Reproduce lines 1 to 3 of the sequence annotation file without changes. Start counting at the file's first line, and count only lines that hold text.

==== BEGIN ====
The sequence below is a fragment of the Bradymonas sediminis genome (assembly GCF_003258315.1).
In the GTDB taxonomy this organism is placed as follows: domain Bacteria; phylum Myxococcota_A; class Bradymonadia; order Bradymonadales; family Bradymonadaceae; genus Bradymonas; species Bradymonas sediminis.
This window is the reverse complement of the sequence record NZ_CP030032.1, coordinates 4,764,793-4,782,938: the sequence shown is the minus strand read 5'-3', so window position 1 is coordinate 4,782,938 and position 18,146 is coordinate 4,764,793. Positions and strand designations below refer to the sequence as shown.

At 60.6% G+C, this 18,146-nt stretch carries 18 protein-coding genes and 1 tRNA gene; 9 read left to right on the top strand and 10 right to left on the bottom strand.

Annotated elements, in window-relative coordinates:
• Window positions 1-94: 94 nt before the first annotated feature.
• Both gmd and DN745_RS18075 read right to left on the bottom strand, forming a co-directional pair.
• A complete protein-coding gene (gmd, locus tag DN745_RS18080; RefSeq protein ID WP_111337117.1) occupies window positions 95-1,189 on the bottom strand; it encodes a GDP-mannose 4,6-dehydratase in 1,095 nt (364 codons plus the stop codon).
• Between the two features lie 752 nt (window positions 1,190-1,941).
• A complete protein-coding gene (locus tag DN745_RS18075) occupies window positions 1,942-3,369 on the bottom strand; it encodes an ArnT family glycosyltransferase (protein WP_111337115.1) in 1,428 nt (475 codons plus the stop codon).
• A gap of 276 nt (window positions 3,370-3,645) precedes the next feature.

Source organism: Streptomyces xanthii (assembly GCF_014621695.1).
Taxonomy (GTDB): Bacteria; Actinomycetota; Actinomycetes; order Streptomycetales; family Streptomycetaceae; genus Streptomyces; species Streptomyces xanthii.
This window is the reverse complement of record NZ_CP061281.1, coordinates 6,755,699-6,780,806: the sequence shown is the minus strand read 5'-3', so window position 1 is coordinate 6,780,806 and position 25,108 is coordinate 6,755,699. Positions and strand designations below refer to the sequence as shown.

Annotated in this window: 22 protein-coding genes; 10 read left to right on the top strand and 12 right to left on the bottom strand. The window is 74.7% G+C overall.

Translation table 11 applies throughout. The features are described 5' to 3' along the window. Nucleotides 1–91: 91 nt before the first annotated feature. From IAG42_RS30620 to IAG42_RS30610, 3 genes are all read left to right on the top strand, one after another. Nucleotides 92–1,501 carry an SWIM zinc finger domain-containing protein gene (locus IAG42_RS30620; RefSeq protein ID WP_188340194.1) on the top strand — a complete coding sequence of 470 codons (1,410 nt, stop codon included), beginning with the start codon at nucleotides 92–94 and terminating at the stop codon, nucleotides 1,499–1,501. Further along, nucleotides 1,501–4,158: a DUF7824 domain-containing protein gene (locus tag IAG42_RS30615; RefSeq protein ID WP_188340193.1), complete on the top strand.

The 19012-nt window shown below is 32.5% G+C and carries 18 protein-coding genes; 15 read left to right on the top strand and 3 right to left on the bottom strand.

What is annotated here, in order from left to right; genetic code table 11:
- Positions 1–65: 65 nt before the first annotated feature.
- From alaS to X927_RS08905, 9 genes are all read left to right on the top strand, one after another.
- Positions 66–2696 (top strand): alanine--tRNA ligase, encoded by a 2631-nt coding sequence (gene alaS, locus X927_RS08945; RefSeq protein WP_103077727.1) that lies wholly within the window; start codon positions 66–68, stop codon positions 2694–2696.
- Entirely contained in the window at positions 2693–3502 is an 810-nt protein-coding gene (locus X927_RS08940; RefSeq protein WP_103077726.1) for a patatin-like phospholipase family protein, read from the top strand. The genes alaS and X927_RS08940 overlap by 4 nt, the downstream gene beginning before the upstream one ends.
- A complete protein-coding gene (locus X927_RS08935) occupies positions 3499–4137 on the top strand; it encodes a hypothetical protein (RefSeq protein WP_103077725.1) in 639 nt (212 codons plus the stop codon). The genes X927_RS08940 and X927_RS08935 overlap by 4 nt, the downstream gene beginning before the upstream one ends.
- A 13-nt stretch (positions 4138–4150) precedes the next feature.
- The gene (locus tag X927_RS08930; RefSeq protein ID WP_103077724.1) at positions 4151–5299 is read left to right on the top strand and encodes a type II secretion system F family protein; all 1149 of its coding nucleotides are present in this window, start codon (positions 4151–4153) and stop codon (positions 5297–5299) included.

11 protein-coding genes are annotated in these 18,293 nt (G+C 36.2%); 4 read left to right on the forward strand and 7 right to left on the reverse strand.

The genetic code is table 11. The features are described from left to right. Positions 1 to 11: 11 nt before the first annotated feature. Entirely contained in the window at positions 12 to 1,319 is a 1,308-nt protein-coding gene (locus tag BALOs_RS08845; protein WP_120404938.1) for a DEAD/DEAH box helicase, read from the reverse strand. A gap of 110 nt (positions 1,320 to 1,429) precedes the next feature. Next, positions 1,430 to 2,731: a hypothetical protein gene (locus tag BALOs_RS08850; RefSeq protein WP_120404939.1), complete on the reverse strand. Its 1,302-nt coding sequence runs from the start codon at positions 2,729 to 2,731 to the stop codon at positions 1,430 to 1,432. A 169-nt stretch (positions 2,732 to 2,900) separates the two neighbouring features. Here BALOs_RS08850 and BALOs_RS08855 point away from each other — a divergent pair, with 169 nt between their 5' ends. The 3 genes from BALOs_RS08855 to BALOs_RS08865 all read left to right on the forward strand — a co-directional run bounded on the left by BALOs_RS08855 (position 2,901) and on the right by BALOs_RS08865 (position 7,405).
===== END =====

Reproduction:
The sequence below is a fragment of the Bradymonas sediminis genome (assembly GCF_003258315.1).
In the GTDB taxonomy this organism is placed as follows: domain Bacteria; phylum Myxococcota_A; class Bradymonadia; order Bradymonadales; family Bradymonadaceae; genus Bradymonas; species Bradymonas sediminis.
This window is the reverse complement of the sequence record NZ_CP030032.1, coordinates 4,764,793-4,782,938: the sequence shown is the minus strand read 5'-3', so window position 1 is coordinate 4,782,938 and position 18,146 is coordinate 4,764,793. Positions and strand designations below refer to the sequence as shown.